• Standardized tests in themselves are a good idea, however I don’t think the lack of standardized tests were the major problems. I think juridical issues to be far more urgent: real juridical review of expert opinions — emphasizing that due to the concern letter I am mentioning all the time — and far more quick remedy at a real court (District Court level) against an emergency care order.

  4. There are partly new “leading lights” now, but Killén is still central in the field, not to mention that her methods and conclusions have had lasting influence in social work in Norway. “Risk indicators” are a favourite of hers:
    She is a favourite of Inga Marte Thorkildsen, a former Minister of child affairs (from the party SV – the left socialists).
    “Kari Killén er en av de klokeste mennesker´ne jeg kjenner” (KK is one of the wisest people I know)

    We notice that when nrk (the national broadcasting) had a tv debate on 21 April, they had called Kari Killén, and had her stand beside the Minister of Child and Equality Solveig Horne in the final “round” of interviewing, as the senior all know whose word conted more than anybody’s. Here is an (anonymous) social worker about her:
    “Jeg fulgte med på NRK den 21.04 og må bare støtte bl.a Kari Killèn som har vært en viktig røst inn i barnevernet de drøyt 40 år jeg selv har jobbet der eller i tilknytning.”
    (I saw the nrk debate on 21 April and just have to support e.g Kari Killén who has been an important voice in Barnevernet in the more than 40 years I myself have worked there or in connection with them.)
    Comment by Albetross, under this article:

    Killén is now past 80, but still very active, not least in suggesting that there should be far more psychiatry brought into child affairs, making for more diagnoses and treatment than there is already. She also holds that a large proportion (she said at one stage 25%) of all the children she could observe when she strolled through shopping centres, were not happy with their parents and “something” should be done.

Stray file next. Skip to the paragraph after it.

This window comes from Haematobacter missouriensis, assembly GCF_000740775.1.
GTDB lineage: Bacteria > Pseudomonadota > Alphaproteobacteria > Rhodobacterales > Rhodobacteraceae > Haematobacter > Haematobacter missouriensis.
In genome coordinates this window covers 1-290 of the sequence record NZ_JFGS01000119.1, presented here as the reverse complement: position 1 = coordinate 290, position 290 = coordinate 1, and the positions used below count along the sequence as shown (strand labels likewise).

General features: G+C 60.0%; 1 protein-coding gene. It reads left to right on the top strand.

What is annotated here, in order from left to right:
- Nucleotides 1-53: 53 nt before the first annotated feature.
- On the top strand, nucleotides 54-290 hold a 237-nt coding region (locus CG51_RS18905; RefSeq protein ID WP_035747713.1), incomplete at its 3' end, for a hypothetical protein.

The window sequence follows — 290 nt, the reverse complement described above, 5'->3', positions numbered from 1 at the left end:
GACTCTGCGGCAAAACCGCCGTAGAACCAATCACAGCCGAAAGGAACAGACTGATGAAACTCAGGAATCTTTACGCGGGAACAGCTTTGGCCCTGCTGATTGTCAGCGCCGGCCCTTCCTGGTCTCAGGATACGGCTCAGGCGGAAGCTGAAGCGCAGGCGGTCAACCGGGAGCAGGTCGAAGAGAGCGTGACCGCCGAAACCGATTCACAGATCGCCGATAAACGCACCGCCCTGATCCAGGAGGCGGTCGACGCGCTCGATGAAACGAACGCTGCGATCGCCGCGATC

• Due to the concern letter initiated by Gro Hillestad Thune, Thea Totland, Nina Witoszek, Elvis Nwosu and Einar C. Salvesen I would say bring in more justice first, and a juridical review of psychology expert should be mandatory — how strong or weak the observational basis is; how grounded or speculative the conclusion was; were there any controversies within the opinion or with facts or among opinions of different experts. I would say this is a must due to ECHR.

      More observational basis and more grounded conclusions could be also viewed as more psychology however I am afraid Kari Killen has something else in mind…

  5. So glad you could finally come, Knut, and welcome to the Wings of the Wind once again. You have been here before but it has been awhile I think.

    You have made two comments here thus far and both deflect attention away from the posted story. You mention KK as Veronika has, attempt to downplay her role, and discuss darts and a soap opera.

    What about the Mothers’ Homes, Knut. You act as if you are blind. I’m quite sure you have read the account or you wouldn’t be here, but I admit that I am guessing.

    Do you have Mothers’ Homes and how corrupt are they, Knut?

    • First an adivce – don’t loose your Chistian behaviour and language although you have become an activist and diciple og the language professor.

      Second – a history lesson – that might bring us back to my childhood – I don’t remember. In Norway we had after WW2 School for housewifes. We both remember what a houswife was – a married woman staying at home with most of the responsibility for the chidren while the husband was on his work. My mother was a member of the last generation of housewifes.

      These schools for housewifes often had an own department for real babies that were used as education material for these students later to become mothers. Here they got supervised training.

      The children – babies – were in a orphanage either in the same building as the school or just beside – the children – as the two twins you see in the link below were a part of the education material. For these two the history behind was that the mother died durig their birth and the father got to depressed to take the responsibility. The placements could be either temporary or for the whole future. The reasons behind were among others no parents, divorce and one parent – money seems to be more a problem in those days than now.